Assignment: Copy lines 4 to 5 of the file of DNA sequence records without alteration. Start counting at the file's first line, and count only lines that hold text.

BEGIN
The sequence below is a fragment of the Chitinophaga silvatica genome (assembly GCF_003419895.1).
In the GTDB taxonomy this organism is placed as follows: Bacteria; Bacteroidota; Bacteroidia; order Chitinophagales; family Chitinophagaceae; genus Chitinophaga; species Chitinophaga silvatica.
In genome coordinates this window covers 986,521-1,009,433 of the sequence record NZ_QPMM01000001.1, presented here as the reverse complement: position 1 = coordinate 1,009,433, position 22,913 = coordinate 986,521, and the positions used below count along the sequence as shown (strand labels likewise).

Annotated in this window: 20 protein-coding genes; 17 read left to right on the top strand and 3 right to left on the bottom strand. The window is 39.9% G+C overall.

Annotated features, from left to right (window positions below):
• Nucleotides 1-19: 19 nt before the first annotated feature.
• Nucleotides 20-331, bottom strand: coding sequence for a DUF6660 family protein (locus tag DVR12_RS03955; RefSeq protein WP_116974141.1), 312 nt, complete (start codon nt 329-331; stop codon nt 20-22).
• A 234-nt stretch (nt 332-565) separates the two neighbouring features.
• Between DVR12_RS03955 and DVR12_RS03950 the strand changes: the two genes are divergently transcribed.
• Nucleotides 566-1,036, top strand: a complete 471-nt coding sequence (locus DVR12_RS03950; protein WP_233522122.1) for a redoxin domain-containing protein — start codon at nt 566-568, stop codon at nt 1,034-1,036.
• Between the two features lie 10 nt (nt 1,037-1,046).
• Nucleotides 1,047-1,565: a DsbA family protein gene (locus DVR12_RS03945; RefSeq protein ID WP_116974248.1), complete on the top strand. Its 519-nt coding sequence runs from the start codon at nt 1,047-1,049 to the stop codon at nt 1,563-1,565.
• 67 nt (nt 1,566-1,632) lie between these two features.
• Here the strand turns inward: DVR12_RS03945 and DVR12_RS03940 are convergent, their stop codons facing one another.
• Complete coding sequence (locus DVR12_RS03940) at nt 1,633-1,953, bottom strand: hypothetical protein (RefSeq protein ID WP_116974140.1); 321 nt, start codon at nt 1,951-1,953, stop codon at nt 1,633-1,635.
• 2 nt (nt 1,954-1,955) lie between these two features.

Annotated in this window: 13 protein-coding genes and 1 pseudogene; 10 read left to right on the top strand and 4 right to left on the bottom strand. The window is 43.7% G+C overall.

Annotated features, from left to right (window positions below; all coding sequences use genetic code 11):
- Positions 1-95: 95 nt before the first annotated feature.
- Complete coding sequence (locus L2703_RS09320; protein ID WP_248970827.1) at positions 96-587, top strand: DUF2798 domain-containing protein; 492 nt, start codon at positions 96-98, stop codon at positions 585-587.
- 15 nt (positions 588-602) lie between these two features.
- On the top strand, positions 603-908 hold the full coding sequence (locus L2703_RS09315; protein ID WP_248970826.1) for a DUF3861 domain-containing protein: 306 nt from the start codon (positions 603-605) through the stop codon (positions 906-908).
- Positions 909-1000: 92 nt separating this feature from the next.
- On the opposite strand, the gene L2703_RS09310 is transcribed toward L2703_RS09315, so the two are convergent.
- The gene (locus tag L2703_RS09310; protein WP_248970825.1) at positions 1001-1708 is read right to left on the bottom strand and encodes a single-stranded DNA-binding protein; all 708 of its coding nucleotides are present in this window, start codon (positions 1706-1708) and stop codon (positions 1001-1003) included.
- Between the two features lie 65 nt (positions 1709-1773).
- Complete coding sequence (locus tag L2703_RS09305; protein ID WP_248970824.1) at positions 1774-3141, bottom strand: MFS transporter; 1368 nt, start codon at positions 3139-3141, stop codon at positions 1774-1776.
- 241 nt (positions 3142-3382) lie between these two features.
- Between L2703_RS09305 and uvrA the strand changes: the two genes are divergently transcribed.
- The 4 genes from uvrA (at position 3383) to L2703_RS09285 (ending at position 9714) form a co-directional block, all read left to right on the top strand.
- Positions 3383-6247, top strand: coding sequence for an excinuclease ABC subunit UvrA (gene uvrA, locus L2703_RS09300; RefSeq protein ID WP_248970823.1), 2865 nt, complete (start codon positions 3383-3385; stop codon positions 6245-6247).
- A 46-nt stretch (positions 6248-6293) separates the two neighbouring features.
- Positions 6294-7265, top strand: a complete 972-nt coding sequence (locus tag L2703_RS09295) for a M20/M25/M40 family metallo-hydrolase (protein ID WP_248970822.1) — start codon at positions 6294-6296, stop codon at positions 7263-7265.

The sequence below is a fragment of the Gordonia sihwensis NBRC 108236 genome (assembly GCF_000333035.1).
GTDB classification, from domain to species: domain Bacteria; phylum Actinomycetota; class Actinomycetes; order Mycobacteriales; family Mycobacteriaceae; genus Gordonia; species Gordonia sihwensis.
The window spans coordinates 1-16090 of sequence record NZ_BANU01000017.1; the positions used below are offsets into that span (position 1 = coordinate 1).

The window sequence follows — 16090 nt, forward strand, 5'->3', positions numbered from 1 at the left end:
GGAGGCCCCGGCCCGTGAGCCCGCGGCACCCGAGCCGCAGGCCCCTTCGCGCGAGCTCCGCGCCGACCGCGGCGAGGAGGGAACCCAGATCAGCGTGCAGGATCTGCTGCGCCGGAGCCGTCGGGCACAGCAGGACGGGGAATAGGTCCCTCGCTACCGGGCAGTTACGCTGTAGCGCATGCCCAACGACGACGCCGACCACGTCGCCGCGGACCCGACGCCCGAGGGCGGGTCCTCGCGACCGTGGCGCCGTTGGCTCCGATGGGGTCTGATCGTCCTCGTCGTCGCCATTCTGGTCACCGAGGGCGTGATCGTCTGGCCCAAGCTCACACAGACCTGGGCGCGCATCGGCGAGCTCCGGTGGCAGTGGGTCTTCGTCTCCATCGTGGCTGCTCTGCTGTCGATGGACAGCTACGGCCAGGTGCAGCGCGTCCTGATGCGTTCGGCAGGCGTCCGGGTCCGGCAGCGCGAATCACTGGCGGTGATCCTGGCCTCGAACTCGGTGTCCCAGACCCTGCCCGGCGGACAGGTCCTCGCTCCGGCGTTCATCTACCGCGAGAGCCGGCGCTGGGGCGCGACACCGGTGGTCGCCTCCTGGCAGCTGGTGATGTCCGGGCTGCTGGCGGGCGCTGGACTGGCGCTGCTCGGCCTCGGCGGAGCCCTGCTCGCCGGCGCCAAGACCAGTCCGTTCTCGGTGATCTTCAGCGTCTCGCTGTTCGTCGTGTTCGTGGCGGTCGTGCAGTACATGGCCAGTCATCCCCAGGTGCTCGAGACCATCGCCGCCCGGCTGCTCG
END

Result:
Annotated in this window: 20 protein-coding genes; 17 read left to right on the top strand and 3 right to left on the bottom strand. The window is 39.9% G+C overall.

Annotated features, from left to right (window positions below):